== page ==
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      Predicting Home and Community Walking Activity Poststroke

      1 , 1 , 1 , 1
      Stroke
      Ovid Technologies (Wolters Kluwer Health)

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          Abstract

          Walking ability poststroke is commonly assessed using gait speed categories developed by Perry et al. The purpose of this study was to reexamine factors that predict home and community ambulators determined from real-world walking activity data using activity monitors.

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          Most cited references29

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          Usefulness of the Berg Balance Scale in stroke rehabilitation: a systematic review.

          In a recent study of 655 physical therapists working with a stroke population, the Berg Balance Scale (BBS) was identified as the most commonly used assessment tool across the continuum of stroke rehabilitation. Given the widespread popularity of the BBS, it is important to critically appraise the BBS for its use with a stroke population. The purposes of this study were to conduct a systematic review of the psychometric properties of the BBS specific to stroke and to identify strengths and weaknesses in its usefulness for stroke rehabilitation. Twenty-one studies examining the psychometric properties of the BBS with a stroke population were retrieved. Internal consistency was excellent (Cronbach alpha=.92-.98) as was interrater reliability (intraclass correlation coefficients [ICCs]=.95-.98), intrarater reliability (ICC=.97), and test-retest reliability (ICC=.98). Sixteen studies focused on validity and generally found excellent correlations with the Barthel Index, the Postural Assessment Scale for Stroke Patients, Functional Reach Test, the balance subscale of Fugl-Meyer Assessment, the Functional Independence Measure, the Rivermead Mobility Index (except for weight shift and step-up items), and gait speed. Berg Balance Scale scores predicted length of stay, discharge destination, motor ability at 180 days poststroke, and disability level at 90 days, but these scores were not predictive of falls. Eight studies focused on responsiveness; all reported moderate to excellent sensitivity. Three studies found floor or ceiling effects. The BBS is a psychometrically sound measure of balance impairment for use in poststroke assessment. Given the floor and ceiling effects, clinicians may want to use the BBS in conjunction with other balance measures.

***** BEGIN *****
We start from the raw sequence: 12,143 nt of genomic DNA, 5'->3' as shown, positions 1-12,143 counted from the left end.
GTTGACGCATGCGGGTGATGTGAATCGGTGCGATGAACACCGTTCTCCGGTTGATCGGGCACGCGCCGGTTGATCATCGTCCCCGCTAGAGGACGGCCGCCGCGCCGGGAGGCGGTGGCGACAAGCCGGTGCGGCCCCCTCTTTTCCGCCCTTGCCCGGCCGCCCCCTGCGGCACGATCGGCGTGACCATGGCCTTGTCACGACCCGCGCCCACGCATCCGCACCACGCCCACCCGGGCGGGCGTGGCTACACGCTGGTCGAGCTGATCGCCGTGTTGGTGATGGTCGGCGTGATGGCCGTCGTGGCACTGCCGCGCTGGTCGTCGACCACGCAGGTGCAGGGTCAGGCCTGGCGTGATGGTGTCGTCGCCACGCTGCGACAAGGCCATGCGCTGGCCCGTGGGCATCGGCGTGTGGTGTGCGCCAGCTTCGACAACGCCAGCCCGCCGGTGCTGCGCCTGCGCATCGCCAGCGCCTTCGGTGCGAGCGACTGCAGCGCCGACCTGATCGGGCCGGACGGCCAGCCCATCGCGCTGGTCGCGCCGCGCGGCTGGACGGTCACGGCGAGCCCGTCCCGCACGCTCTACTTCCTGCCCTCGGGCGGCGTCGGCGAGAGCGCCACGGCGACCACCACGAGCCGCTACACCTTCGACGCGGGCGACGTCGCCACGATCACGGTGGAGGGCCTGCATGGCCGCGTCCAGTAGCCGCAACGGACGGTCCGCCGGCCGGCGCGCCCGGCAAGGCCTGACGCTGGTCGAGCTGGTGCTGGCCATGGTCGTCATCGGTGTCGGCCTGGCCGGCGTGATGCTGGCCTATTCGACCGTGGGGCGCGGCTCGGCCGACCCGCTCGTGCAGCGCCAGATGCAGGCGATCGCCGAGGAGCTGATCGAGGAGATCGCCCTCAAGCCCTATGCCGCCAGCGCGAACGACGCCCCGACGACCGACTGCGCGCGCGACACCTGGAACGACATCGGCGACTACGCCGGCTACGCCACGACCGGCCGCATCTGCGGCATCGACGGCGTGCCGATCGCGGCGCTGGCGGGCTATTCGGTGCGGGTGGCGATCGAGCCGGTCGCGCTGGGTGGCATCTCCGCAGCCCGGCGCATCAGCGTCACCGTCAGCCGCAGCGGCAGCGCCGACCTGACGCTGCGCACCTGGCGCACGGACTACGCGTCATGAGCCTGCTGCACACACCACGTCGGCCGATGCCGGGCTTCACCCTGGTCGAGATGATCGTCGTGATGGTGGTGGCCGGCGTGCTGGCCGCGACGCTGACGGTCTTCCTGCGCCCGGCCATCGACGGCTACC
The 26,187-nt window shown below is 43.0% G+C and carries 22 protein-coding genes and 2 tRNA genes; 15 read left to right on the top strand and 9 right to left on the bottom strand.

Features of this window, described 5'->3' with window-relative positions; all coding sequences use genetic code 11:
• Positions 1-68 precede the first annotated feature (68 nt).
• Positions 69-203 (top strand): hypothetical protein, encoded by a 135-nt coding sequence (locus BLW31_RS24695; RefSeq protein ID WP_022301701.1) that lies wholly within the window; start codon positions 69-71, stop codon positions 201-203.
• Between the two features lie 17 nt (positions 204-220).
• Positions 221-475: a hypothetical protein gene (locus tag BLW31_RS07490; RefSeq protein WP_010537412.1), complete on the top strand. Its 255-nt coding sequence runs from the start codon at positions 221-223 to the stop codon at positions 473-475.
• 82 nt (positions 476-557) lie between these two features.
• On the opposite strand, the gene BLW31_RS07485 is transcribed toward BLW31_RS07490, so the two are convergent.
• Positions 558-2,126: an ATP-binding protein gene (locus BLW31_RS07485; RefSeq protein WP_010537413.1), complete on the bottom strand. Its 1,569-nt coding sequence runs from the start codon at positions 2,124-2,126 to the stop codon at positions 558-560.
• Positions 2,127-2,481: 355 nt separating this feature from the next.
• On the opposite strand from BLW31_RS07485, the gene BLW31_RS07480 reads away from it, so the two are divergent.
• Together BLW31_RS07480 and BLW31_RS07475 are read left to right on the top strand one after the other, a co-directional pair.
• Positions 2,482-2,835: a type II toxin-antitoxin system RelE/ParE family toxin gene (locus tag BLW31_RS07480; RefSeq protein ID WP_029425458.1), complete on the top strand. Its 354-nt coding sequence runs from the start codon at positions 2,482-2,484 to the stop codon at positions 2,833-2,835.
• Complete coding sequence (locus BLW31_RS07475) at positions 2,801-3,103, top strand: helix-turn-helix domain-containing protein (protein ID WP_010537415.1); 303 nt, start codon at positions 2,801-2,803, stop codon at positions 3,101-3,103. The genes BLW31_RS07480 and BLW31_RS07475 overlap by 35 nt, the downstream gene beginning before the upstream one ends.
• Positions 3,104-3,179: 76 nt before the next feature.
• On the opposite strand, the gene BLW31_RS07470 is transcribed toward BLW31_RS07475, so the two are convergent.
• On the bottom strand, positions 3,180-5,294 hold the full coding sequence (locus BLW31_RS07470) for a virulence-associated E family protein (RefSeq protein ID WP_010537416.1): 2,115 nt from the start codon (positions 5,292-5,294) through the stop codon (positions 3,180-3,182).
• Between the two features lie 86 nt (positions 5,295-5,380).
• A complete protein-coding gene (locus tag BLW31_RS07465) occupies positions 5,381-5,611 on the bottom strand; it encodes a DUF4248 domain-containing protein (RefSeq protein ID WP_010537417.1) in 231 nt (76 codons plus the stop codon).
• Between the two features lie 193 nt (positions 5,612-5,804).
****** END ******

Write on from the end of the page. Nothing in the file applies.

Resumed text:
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            The Fugl-Meyer Assessment of Motor Recovery after Stroke: A Critical Review of Its Measurement Properties

            Measurement of recovery after stroke is becoming increasingly important with the advent of new treatment options under investigation in stroke rehabilitation research. The Fugl-Meyer scale was developed as the first quantitative evaluative instrument for measuring sensorimotor stroke recovery, based on Twitchell and Brunnstrom's concept of sequential stages of motor return in the hemiplegic stroke patient. The Fugl-Meyer is a well-designed, feasible and efficient clinical examination method that has been tested widely in the stroke population. Its primary value is the 100-point motor domain, which has received the most extensive evaluation. Excellent interrater and intrarater reliability and construct validity have been demonstrated, and preliminary evidence suggests that the Fugl-Meyer assessment is responsive to change. Limitations of the motor domain include a ceiling effect, omission of some potentially relevant items, and weighting of the arm more than the leg. Further study should test performance of this scale in specific subgroups of stroke patients and better define its criterion validity, sensitivity to change, and minimal clinically important difference. Based on the available evidence, the Fugl-Meyer motor scale is recommended highly as a clinical and research tool for evaluating changes in motor impairment following stroke.
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              Bootstrap Methods for Developing Predictive Models

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                Author and article information

                Journal
                Stroke
                Stroke
                Ovid Technologies (Wolters Kluwer Health)
                0039-2499
                1524-4628
                February 2017
                February 2017
                : 48
                : 2
                : 406-411
                Affiliations
                [1 ]From the Department of Physical Therapy (G.D.F.) and Department of Mathematics (Y.H.), Clarkson University, Potsdam, NY; and Department of Rehabilitation Sciences, University of Cincinnati, OH (P.B., K.D.).
                Article
                10.1161/STROKEAHA.116.015309
                28057807
                de4efb3d-4f5e-43c2-b20b-a709d7e3b8b3
                © 2017
                History

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